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Effect of Cobicistat on Glomerular Filtration Rate in Subjects With Normal and Impaired Renal Function

German, Polina PharmD; Liu, Hui C. PhD; Szwarcberg, Javier MD; Hepner, Mischa BS; Andrews, Jessica MSPH; Kearney, Brian P. PharmD; Mathias, Anita PhD

JAIDS Journal of Acquired Immune Deficiency Syndromes: September 1st, 2012 - Volume 61 - Issue 1 - p 32–40
doi: 10.1097/QAI.0b013e3182645648
Clinical Science

Objective: This study evaluated the effect of cobicistat (COBI) on glomerular filtration rate in subjects with normal renal function (RF) or with mild/moderate renal impairment, by comparing creatinine clearance [estimated glomerular filtration rate (eGFR)] with actual GFR (aGFR) using iohexol, a probe drug excreted by glomerular filtration. COBI is a potent CYP3A inhibitor (pharmacoenhancer) currently in phase 3 testing with elvitegravir, atazanavir, and darunavir.

Methods: Normal RF subjects received COBI 150 mg QD, ritonavir (RTV) 100 mg QD, or placebo for 7 days; subjects with mild/moderate renal impairment received COBI 150 mg QD. The eGFR and aGFR were measured on days 0, 7, and 14 and within-subject changes calculated relative to day 0. COBI and RTV pharmacokinetics were analyzed on day 7.

Results: All 36 subjects in cohort 1 and 17 of 18 subjects in cohort 2 completed all study treatments. Study treatments were well tolerated. Small increases in serum creatinine with corresponding mean decreases in eGFR (∼10 mL/min or mL/min per 1.73 m2) were observed on day 7 relative to day 0 in subjects receiving COBI (P < 0.05). The decreases were reversible on COBI discontinuation; mean eGFR values returned to baseline on day 14 (P > 0.05). No statistically significant changes in aGFR on days 7 or 14 relative to day 0 were seen with COBI (P > 0.05). No statistically significant decreases in aGFR or eGFR were observed with RTV or placebo.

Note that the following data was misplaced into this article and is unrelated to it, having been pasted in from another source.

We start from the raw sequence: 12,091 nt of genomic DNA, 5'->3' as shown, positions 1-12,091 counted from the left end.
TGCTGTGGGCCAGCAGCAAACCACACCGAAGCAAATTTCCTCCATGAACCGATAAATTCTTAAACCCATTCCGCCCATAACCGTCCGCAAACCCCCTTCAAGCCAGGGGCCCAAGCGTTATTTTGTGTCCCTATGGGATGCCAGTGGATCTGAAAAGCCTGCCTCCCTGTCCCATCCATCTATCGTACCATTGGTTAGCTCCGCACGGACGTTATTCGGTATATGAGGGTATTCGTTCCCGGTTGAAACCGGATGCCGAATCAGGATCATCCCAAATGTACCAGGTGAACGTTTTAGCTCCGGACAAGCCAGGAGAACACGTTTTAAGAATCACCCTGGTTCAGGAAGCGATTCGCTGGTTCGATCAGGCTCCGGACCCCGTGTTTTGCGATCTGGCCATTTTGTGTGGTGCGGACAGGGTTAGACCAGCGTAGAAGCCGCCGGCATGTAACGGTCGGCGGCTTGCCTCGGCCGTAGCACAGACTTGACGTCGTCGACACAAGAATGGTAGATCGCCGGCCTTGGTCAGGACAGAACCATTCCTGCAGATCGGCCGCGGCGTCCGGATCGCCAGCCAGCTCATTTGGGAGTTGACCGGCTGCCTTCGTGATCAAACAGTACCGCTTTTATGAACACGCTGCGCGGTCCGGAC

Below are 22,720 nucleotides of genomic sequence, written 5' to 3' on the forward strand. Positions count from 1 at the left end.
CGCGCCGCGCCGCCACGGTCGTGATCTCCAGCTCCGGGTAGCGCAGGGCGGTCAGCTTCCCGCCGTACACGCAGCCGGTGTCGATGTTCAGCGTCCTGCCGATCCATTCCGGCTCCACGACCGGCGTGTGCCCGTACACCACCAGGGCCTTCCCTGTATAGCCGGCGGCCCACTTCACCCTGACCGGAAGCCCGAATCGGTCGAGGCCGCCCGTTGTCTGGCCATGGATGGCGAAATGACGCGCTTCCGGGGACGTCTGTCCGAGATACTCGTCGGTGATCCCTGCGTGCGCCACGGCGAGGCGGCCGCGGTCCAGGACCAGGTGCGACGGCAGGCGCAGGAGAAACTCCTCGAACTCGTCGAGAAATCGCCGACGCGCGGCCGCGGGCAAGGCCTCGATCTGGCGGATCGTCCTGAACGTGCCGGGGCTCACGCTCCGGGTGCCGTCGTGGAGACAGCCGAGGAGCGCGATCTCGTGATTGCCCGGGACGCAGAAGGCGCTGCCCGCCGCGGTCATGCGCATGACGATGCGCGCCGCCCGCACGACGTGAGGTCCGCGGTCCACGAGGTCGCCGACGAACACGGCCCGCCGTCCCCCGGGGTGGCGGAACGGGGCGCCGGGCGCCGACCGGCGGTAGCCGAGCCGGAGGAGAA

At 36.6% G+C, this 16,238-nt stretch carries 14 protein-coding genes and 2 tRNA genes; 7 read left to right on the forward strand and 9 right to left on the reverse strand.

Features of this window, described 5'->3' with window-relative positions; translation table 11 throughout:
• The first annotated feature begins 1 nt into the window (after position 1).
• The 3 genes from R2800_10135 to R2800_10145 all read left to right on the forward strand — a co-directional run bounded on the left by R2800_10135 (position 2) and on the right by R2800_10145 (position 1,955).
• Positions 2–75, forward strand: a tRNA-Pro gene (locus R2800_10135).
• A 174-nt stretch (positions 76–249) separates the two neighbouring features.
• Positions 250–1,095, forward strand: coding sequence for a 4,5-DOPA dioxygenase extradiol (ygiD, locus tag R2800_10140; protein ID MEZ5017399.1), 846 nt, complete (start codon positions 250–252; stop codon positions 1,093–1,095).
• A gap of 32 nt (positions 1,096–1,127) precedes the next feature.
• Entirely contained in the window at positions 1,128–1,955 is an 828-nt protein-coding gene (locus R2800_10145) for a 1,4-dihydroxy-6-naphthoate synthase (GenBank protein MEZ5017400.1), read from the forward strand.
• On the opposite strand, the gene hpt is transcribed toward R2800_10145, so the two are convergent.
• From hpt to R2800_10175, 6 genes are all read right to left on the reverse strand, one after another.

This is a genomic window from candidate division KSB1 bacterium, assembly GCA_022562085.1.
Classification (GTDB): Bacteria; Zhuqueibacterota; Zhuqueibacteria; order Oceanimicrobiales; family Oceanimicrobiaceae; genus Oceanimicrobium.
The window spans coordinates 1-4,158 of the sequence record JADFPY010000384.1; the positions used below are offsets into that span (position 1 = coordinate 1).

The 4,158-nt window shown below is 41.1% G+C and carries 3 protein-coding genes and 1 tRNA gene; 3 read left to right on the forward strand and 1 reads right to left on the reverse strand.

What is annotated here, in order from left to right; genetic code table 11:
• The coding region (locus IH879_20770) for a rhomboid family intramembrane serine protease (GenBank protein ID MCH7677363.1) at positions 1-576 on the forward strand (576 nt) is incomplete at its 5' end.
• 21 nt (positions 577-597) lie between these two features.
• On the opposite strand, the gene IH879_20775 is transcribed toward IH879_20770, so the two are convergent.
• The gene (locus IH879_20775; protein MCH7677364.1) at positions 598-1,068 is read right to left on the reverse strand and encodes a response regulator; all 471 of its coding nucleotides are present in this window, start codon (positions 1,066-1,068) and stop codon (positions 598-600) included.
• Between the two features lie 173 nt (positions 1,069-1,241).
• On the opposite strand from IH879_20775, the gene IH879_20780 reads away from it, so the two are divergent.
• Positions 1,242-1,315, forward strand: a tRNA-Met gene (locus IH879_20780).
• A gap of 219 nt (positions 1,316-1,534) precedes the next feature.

Conclusions: COBI affects eGFR but not the actual GFR. The time to onset, magnitude, and time to resolution of changes in eGFR are consistent with altered proximal tubular secretion of creatinine through inhibition of drug transporters.

Gilead Sciences, Inc, Foster City, CA.

Correspondence to: Polina German, PharmD, Gilead Sciences, Inc. 333 Lakeside Drive, Foster City, CA 94404 (e-mail: polina.german@gilead.com).

Presented at the 51st Interscience Conference on Antimicrobial Agents and Chemotherapy, September 17–20, 2011, Chicago, IL (abstract number H2-804/294 plus poster).

The authors are employees of Gilead Sciences, Inc. Gilead Sciences employees potentially own stock and/or hold stock options in the company.

Received March 15, 2012

Accepted June 12, 2012

© 2012 Lippincott Williams & Wilkins, Inc.